This Super-Common Condition Could Be Stopping You From Getting Pregnant
Researchers have discovered that a simple imbalance of the bacteria in a woman's vagina could affect her chances of becoming pregnant.
The latest study, conducted by Aarhus University in Denmark, gives more insight into the effects of bacterial vaginosis (BV), an imbalance of the usual bacteria found in a woman's vagina that is already known to be dangerous for pregnant women.
Studies show that women with BV are six times for likely to miscarry and and twice as likely to have a pre-term birth.
In the Danish study, researchers set out to investigate whether BV has any impact on in vitro fertilization (IVF). Of the 130 women undergoing IVF surveyed, just nine per cent of those whose bacterial levels were abnormal became pregnant, leading the scientists to recommend that women be screened for BV before they begin IVF treatment.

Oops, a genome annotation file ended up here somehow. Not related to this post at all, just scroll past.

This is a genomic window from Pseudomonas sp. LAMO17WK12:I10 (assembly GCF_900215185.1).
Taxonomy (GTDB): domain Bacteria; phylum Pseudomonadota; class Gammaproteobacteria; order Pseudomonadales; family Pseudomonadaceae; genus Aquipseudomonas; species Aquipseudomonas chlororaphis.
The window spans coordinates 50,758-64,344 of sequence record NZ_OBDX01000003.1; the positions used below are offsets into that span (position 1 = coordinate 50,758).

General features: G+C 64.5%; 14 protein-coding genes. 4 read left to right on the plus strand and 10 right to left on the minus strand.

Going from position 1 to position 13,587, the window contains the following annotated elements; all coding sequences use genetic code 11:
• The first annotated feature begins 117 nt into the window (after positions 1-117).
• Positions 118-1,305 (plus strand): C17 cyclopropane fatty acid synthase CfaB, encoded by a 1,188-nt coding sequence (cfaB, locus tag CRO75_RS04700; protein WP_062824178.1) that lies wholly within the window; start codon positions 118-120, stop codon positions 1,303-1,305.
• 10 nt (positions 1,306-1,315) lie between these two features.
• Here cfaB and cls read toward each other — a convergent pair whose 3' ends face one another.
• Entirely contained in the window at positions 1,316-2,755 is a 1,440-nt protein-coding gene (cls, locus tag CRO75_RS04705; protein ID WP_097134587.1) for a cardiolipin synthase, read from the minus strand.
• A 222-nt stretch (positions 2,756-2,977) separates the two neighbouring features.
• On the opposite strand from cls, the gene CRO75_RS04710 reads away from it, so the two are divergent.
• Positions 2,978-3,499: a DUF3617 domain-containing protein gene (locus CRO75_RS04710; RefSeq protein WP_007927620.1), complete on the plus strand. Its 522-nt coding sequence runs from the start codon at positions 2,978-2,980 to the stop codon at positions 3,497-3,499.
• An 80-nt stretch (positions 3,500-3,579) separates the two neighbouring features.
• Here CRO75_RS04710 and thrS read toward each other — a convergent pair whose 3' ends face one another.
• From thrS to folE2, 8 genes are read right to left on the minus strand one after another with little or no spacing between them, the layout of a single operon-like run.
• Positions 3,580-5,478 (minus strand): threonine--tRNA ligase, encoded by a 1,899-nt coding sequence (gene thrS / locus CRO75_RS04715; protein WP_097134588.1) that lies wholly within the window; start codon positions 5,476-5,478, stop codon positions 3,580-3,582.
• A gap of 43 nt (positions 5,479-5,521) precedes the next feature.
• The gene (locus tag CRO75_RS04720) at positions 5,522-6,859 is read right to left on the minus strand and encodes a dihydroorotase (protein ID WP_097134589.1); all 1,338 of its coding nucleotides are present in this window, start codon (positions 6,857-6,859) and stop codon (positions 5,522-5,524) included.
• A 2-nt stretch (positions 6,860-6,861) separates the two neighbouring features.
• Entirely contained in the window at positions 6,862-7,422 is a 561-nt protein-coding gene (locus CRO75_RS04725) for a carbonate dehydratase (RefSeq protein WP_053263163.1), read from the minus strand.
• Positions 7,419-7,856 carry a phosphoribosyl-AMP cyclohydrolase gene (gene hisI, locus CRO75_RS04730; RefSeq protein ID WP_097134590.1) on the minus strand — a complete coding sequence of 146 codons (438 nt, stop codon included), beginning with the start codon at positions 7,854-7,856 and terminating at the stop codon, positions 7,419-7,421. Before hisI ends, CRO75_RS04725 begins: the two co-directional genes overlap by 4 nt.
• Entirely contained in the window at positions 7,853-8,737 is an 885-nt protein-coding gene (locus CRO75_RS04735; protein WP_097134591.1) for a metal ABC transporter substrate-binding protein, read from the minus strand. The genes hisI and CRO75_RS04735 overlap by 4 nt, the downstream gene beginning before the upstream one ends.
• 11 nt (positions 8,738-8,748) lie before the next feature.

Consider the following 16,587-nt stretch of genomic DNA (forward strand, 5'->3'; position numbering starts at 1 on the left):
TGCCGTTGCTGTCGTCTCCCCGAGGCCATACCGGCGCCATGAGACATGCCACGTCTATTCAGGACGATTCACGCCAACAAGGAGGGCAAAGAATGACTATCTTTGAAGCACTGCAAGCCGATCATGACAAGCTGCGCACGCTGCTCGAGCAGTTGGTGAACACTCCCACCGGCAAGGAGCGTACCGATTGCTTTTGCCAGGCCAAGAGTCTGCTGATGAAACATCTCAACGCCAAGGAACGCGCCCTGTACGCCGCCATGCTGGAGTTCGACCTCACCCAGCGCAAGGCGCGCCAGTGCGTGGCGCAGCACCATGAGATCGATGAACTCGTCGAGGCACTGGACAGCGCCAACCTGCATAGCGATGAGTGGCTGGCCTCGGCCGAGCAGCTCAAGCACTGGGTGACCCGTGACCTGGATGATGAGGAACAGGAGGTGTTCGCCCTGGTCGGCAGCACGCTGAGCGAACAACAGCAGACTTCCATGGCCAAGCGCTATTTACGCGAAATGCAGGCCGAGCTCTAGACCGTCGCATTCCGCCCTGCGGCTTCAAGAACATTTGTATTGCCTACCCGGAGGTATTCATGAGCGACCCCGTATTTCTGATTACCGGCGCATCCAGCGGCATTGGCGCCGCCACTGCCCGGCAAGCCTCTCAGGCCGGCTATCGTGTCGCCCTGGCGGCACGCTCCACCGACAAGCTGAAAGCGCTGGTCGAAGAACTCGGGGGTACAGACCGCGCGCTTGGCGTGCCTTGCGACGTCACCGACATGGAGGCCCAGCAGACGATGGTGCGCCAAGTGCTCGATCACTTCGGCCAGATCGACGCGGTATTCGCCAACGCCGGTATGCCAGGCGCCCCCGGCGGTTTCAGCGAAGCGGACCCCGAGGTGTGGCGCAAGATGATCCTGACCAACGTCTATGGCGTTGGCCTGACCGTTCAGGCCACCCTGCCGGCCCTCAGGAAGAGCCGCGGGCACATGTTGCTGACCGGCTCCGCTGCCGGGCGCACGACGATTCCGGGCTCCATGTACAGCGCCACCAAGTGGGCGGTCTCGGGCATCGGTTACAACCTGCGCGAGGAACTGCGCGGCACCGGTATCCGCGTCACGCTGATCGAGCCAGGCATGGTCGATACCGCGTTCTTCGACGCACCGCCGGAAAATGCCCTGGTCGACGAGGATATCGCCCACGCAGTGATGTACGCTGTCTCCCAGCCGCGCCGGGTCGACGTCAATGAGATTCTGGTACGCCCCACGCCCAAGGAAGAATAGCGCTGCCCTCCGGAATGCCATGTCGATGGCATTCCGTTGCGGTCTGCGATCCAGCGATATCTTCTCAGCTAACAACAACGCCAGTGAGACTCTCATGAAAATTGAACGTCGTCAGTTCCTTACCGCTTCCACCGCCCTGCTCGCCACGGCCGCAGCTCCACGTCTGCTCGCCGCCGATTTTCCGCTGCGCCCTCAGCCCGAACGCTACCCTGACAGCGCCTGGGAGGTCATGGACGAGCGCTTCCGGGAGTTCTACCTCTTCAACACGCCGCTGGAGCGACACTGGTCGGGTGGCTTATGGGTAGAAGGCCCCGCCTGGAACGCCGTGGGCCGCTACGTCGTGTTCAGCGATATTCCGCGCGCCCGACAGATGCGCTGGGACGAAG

Here's what you need to know about BV
It's the most common cause of abnormal vaginal discharge and between 12 per cent and 30 per cent of women suffer from it. BV can appear and disappear without any reason.
According to the HSE, it causes "an abnormal vaginal discharge which can smell fishy and unpleasant". However, around half of all women with BV do not have any symptoms so it's important you ask your doctor to run a quick test.
Can it be treated?
Yes, and very easily, even if you are already pregnant or breastfeeding. Bacterial vaginosis (BV) can be treated with antibiotics. If used correctly, treatment is effective in 85-90 per cent of cases.
Other over-the-counter products (available from your local pharmacy) such as Relactagel and Balance Activ can also help to maintain natural pH balance. Many doctors recommend using one of these after your period.